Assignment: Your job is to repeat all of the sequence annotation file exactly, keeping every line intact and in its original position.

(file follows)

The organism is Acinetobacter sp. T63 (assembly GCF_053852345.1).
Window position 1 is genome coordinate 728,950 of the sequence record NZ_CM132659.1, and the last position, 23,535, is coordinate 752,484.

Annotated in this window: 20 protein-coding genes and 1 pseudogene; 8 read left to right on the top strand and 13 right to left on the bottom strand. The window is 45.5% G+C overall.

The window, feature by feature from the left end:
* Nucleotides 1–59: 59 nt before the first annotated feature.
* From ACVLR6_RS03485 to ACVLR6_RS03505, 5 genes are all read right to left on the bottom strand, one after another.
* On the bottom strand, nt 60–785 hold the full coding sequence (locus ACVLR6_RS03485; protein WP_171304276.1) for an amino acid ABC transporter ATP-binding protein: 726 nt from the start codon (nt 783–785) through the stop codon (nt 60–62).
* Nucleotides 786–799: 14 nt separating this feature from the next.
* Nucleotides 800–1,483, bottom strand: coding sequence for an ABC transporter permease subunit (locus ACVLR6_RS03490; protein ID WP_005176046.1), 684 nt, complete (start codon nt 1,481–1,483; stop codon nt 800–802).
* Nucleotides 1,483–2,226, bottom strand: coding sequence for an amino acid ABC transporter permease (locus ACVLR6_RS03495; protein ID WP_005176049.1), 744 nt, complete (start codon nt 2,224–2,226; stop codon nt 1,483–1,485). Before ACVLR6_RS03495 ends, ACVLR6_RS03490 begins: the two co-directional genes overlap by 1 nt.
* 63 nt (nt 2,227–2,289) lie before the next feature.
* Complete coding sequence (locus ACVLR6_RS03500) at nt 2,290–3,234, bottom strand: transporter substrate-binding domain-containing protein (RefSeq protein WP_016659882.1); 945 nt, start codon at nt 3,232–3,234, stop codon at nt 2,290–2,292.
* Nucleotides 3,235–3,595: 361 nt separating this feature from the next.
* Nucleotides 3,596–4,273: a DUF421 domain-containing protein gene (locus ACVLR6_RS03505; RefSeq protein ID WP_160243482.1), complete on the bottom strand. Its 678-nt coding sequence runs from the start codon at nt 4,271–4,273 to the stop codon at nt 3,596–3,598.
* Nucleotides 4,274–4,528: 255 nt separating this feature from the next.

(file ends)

The organism is Acinetobacter sp. T63 (assembly GCF_053852345.1).
Window position 1 is genome coordinate 728,950 of the sequence record NZ_CM132659.1, and the last position, 23,535, is coordinate 752,484.

Annotated in this window: 20 protein-coding genes and 1 pseudogene; 8 read left to right on the top strand and 13 right to left on the bottom strand. The window is 45.5% G+C overall.

The window, feature by feature from the left end:
* Nucleotides 1–59: 59 nt before the first annotated feature.
* From ACVLR6_RS03485 to ACVLR6_RS03505, 5 genes are all read right to left on the bottom strand, one after another.
* On the bottom strand, nt 60–785 hold the full coding sequence (locus ACVLR6_RS03485; protein WP_171304276.1) for an amino acid ABC transporter ATP-binding protein: 726 nt from the start codon (nt 783–785) through the stop codon (nt 60–62).
* Nucleotides 786–799: 14 nt separating this feature from the next.
* Nucleotides 800–1,483, bottom strand: coding sequence for an ABC transporter permease subunit (locus ACVLR6_RS03490; protein ID WP_005176046.1), 684 nt, complete (start codon nt 1,481–1,483; stop codon nt 800–802).
* Nucleotides 1,483–2,226, bottom strand: coding sequence for an amino acid ABC transporter permease (locus ACVLR6_RS03495; protein ID WP_005176049.1), 744 nt, complete (start codon nt 2,224–2,226; stop codon nt 1,483–1,485). Before ACVLR6_RS03495 ends, ACVLR6_RS03490 begins: the two co-directional genes overlap by 1 nt.
* 63 nt (nt 2,227–2,289) lie before the next feature.
* Complete coding sequence (locus ACVLR6_RS03500) at nt 2,290–3,234, bottom strand: transporter substrate-binding domain-containing protein (RefSeq protein WP_016659882.1); 945 nt, start codon at nt 3,232–3,234, stop codon at nt 2,290–2,292.
* Nucleotides 3,235–3,595: 361 nt separating this feature from the next.
* Nucleotides 3,596–4,273: a DUF421 domain-containing protein gene (locus ACVLR6_RS03505; RefSeq protein ID WP_160243482.1), complete on the bottom strand. Its 678-nt coding sequence runs from the start codon at nt 4,271–4,273 to the stop codon at nt 3,596–3,598.
* Nucleotides 4,274–4,528: 255 nt separating this feature from the next.